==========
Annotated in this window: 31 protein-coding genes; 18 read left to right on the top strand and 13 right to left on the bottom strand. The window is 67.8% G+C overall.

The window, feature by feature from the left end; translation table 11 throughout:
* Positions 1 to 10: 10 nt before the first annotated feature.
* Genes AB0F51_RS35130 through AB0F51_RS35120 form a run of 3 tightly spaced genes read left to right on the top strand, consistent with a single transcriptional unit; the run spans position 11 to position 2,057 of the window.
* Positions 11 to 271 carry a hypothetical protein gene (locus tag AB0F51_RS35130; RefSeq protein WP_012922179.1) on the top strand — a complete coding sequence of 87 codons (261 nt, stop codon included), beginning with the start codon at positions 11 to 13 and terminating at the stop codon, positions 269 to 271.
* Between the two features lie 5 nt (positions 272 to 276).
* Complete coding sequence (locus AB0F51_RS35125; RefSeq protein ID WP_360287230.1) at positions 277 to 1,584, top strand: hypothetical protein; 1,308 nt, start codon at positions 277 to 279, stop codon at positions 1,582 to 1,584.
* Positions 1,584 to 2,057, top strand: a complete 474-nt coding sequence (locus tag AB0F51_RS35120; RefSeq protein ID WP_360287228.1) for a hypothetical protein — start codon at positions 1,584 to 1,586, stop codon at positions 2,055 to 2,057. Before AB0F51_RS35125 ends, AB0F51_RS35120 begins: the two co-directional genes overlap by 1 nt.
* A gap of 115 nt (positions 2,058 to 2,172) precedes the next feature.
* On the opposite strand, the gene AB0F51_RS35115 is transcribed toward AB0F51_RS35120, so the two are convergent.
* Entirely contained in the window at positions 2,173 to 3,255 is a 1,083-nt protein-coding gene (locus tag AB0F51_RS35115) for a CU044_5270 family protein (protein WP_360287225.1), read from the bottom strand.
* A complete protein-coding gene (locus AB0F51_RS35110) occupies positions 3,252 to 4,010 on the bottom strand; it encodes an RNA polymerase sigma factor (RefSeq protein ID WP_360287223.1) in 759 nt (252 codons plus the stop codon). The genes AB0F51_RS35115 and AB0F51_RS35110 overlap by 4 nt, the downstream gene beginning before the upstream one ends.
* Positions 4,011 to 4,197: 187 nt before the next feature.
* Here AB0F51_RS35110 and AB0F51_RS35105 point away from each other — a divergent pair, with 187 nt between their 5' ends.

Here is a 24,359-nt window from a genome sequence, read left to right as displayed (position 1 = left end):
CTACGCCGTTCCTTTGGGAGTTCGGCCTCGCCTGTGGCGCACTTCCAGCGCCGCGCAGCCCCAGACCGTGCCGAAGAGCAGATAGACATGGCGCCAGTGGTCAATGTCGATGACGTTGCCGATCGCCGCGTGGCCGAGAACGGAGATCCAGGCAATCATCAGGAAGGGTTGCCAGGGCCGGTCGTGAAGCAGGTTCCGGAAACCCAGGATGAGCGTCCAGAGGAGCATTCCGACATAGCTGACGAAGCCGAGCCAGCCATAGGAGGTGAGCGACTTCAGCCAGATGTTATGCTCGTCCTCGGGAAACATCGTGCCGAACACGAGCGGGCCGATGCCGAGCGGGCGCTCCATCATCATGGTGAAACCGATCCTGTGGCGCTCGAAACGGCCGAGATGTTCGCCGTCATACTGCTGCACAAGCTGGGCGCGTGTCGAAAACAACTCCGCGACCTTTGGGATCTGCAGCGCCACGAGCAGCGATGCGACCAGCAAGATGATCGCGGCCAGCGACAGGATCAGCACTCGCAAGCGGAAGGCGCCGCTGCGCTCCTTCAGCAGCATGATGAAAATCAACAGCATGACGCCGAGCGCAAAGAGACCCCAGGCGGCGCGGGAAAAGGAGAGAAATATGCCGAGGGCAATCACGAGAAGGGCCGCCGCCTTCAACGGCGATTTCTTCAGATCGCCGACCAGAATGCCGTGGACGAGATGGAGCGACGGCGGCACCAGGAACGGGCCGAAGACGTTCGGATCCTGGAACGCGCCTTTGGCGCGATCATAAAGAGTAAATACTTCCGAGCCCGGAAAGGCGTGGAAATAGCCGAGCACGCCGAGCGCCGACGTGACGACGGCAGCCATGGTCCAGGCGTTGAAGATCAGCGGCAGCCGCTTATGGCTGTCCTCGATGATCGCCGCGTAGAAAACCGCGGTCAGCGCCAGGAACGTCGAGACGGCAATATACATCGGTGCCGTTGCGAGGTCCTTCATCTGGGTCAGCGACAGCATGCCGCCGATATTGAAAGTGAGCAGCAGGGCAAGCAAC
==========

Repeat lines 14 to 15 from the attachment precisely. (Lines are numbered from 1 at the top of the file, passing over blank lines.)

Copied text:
* Here AB0F51_RS35110 and AB0F51_RS35105 point away from each other — a divergent pair, with 187 nt between their 5' ends.

Here is a 24,359-nt window from a genome sequence, read left to right as displayed (position 1 = left end):